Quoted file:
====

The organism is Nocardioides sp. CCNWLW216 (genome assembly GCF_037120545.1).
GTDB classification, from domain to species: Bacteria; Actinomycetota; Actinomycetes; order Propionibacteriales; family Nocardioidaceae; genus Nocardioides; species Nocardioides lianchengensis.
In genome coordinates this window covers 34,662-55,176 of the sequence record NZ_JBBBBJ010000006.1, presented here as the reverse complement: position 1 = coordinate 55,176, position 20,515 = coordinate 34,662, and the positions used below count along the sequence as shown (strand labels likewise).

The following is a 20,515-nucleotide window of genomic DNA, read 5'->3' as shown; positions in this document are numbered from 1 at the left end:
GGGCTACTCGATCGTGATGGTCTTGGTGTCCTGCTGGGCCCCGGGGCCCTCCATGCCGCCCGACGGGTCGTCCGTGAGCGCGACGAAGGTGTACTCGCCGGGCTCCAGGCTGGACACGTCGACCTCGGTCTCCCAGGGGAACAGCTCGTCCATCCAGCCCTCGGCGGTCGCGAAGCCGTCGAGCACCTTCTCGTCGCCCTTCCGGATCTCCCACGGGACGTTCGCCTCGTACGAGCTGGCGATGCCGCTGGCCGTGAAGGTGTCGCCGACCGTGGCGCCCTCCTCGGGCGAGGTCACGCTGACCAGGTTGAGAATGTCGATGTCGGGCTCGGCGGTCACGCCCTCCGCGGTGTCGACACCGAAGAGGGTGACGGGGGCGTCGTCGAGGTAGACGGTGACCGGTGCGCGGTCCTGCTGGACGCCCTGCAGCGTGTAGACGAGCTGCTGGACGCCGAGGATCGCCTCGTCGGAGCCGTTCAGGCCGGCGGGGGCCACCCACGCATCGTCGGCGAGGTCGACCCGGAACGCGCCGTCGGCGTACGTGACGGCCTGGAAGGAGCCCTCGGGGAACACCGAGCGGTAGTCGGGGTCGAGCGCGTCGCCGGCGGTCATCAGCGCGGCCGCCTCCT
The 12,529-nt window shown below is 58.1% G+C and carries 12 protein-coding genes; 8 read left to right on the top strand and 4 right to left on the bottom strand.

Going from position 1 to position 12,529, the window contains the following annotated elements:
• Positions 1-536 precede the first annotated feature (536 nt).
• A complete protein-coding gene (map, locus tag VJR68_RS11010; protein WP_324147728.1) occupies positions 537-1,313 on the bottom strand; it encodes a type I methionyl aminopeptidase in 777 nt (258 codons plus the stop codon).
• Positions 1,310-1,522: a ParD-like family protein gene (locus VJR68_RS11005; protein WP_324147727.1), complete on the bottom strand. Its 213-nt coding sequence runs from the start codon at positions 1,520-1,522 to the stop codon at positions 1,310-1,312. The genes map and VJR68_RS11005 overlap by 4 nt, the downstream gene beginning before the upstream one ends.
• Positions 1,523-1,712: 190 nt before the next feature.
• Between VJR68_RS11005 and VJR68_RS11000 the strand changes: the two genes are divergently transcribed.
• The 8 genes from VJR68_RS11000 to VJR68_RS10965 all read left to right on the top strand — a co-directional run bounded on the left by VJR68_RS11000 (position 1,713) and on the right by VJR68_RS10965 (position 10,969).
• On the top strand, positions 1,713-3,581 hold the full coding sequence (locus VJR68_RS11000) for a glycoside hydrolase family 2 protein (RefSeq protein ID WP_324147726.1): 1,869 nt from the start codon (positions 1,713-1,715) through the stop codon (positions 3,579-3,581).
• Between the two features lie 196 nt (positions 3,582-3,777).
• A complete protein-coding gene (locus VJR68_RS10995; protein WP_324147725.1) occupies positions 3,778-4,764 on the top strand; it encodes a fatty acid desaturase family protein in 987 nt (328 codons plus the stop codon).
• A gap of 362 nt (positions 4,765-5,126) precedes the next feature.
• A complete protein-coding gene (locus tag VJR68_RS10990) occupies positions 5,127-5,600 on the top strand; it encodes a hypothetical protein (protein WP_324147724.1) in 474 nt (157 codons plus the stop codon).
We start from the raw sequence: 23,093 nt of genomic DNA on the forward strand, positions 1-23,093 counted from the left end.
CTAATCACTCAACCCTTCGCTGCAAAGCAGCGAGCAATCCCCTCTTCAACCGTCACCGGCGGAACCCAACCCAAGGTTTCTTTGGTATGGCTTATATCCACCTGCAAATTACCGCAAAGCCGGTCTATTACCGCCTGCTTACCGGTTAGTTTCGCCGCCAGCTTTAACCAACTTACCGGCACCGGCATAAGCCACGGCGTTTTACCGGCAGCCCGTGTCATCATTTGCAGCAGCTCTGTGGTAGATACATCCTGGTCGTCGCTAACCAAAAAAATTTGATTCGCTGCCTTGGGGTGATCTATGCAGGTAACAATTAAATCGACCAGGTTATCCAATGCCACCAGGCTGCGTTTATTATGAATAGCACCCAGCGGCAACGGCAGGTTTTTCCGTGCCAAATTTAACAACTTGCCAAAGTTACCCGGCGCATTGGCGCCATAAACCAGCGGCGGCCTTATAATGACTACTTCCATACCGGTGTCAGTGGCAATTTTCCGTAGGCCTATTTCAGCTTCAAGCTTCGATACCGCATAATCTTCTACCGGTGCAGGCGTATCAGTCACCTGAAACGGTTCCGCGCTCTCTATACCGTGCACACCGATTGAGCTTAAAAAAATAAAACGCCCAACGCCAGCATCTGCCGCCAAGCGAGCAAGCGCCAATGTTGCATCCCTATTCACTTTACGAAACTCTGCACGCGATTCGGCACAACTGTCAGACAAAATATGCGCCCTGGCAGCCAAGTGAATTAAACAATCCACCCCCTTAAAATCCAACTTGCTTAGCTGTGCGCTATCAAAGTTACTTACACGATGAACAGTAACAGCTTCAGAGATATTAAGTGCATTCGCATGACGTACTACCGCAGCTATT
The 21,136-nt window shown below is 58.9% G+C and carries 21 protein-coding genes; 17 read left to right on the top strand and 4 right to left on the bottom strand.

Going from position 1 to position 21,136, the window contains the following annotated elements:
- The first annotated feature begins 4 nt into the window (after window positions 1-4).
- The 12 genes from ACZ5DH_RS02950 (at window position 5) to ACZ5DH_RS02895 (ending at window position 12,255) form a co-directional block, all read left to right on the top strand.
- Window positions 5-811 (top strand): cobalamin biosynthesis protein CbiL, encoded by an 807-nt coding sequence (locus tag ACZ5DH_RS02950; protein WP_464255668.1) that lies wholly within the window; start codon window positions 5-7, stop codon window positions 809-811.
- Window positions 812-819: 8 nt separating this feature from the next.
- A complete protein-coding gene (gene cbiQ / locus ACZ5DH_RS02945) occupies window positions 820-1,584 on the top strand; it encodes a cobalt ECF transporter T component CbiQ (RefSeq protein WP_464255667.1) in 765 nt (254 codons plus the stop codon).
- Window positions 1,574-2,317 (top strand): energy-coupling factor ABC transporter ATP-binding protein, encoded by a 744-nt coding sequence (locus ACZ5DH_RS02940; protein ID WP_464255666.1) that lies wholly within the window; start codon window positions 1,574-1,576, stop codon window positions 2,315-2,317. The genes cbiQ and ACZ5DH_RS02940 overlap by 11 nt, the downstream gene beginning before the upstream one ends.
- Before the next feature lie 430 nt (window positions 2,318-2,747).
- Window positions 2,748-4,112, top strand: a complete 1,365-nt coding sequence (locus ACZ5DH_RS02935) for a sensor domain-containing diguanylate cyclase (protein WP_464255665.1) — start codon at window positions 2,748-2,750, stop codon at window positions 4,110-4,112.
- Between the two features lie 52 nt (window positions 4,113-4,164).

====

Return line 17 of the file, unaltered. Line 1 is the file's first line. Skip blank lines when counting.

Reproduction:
• A gap of 362 nt (positions 4,765-5,126) precedes the next feature.